The Persian Gulf War, often referred to as Operation Desert Storm, was perhaps one of the most successful war campaigns in the history of warfare. Saddam Hussein, leader of Iraq, invaded Kuwait in 1990. In 1991, after weeks of air strikes, US ground forces entered Iraq and Kuwait and eliminated Iraqi presence in 60 hours.
Why Would Iraq invade Kuwait? Kuwait supplies much of the world’s oil supplies, and when Hussein invaded Kuwait, he controlled 24% of the world’s oil supplies (O’Hara).
Though this is a good reason, it is not the only one. Iraq’s real excuse for annexing Kuwait was that he believed that Kuwait was producing more oil than it was supposed to, taking out of Iraq’s profits. Also, Iraq was $80 billion in debt to Kuwait, and Iraq thought that the debt should be forgiven (Brown).
After Iraq attacked Kuwait, the United States and other countries feared that Saudi Arabia would be next and that the world’s oil supply was in jeopardy. This was the spark that leads to the Persian Gulf War. There was also controversy with Iraq even before the invasion of Kuwait. Iraq was suspected of developing chemical weapons. The United Nations had often asked to check their weapons supplies to prevent Iraq from gaining great military power. When Iraq refused to let the UN inspectors into the country, suspicion was raised. One final thing that began the Persian Gulf War was Iraq’s development of the SCUD Missile. Though not as powerful as any weapon in the United States’ arsenal, the SCUD Missile still had the ability to hit any target within 500 miles, and destroy large buildings. Just before the United States began air strikes over Iraq, Hussein decided to test his new weapon on the city of Iraq. Little damage was caused, but it just was another excuse for the United States to attack (NSA).
... became increasingly angry at Kuwait.He also wanted to decrease his war debts. He demanded that Kuwait cancel Iraq's debt of billions of ... for military and economic aid. The Soviets agreed and supplied them with weapons and money. In order to limit Soviet actions in ... to divide Palestine and had more control over Israel. The United States immediately recognized the new state. The Soviet Union and ...
What happened after the Persian Gulf War? “Because the world would not look the other way…tonight, Kuwait is free.” Those were the words of President Bush after the end of Operation Desert Storm. Though free, Kuwait was a war torn country. While Iraqi troops were retreating, they set fire to many of the Kuwait oil fields causing a constant blaze. Along with a defeat, Iraq has to accept strict cease-fire terms set on by the UN. They include No-Fly-Zones on the north and south borders of Iraq, frequent military inspections, destroy all chemical and ballistic missiles in its possession, and stop any nuclear weapons programs (Brown).Though only about 367 Americans died in this war, about 160 of them were from friendly fire, which is when someone is killed by their own country on accident. This is because of the new “high-tech” weapons where at times, only infrared light can be read, making it impossible to decipher which is friend or foe (Friendly Fire). After the war, many of the soldiers who fought developed what is known as Gulf War Syndrome. Speculation is that the cause may be chemical or biological weapons used, but nothing has ever been confirmed (Brown). Towards the beginning of the time that sanctions were placed on Iraq, many of the countries kept the embargoes, but as economic hardships grew in Iraq, the strictness of the sanctions became less and less; most likely out of sympathy.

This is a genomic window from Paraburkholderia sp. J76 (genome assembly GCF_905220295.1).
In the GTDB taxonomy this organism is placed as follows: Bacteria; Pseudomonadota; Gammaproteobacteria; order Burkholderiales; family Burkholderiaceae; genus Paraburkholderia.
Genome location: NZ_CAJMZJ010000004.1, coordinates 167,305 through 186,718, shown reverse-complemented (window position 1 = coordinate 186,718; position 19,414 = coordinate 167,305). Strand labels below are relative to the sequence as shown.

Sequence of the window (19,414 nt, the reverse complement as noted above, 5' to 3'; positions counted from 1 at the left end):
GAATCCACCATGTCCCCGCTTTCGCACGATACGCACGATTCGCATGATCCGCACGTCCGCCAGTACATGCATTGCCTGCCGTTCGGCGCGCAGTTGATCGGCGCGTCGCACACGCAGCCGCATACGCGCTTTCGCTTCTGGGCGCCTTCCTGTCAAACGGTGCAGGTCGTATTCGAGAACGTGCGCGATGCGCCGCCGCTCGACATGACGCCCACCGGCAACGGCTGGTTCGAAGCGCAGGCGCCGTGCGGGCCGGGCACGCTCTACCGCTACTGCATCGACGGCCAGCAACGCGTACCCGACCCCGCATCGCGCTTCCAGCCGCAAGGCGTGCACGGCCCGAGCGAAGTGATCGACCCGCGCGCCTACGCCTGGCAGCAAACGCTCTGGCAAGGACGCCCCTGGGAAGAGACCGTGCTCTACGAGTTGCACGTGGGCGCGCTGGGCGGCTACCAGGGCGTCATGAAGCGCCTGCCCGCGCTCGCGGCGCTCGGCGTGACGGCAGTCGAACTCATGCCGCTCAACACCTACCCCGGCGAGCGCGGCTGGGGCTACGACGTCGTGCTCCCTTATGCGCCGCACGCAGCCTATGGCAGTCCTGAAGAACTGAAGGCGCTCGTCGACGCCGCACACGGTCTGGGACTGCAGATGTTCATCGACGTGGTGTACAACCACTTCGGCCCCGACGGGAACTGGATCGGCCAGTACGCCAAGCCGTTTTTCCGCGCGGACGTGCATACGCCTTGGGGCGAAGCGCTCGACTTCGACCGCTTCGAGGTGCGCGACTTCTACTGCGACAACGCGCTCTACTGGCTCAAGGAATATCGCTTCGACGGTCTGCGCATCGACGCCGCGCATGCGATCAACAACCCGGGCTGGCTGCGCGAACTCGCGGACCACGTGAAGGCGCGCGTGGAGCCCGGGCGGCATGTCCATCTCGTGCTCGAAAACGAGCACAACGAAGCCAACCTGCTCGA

Medical supplies and food were eventually offered, but Hussein refused out of pride, and his people suffered from it. Many died of disease and starvation (O’Hara). Early 1999, the United States destroyed many military installations in Iraq after refusing to inspections from the UN. Before that, often Iraq had refused to the inspections, but this was the first time since the Gulf War that action had been taken (Brown).Conclusion I believe that this war of Hussein not cooperating with the rest of the world is far from over. Time and time again he has shown that he will not comply with the demands of others, and it will only lead to future military actions taken against Iraq.
... consequences for Iraq which came out of the Gulf War. This time at the end of the war Iraq ended up worse than last time at ... President Bush ordered a cease fire and the surviving Iraqi soldiers returned to Southern Iraq. At this time an internal rebellion began to ... web Copyright 2001 Yahoo! Inc. National Geographic, November 1993, Oil Fires in Kuwait Boston Herald, February 12, 2001, Desert Storm 10 ...
“Friendly Fire Notebook”. May 6, 2002.
O’Hara, Scott. “Desert-Storm.com”. May 3, 2002.
President Bush. “New world order”. March 6, 1991.
“Operation Desert Storm”. National Security Archive. May 3, 2002.
Brown, Nathan J. “Persian Gulf War”. Microsoft Encarta 2002.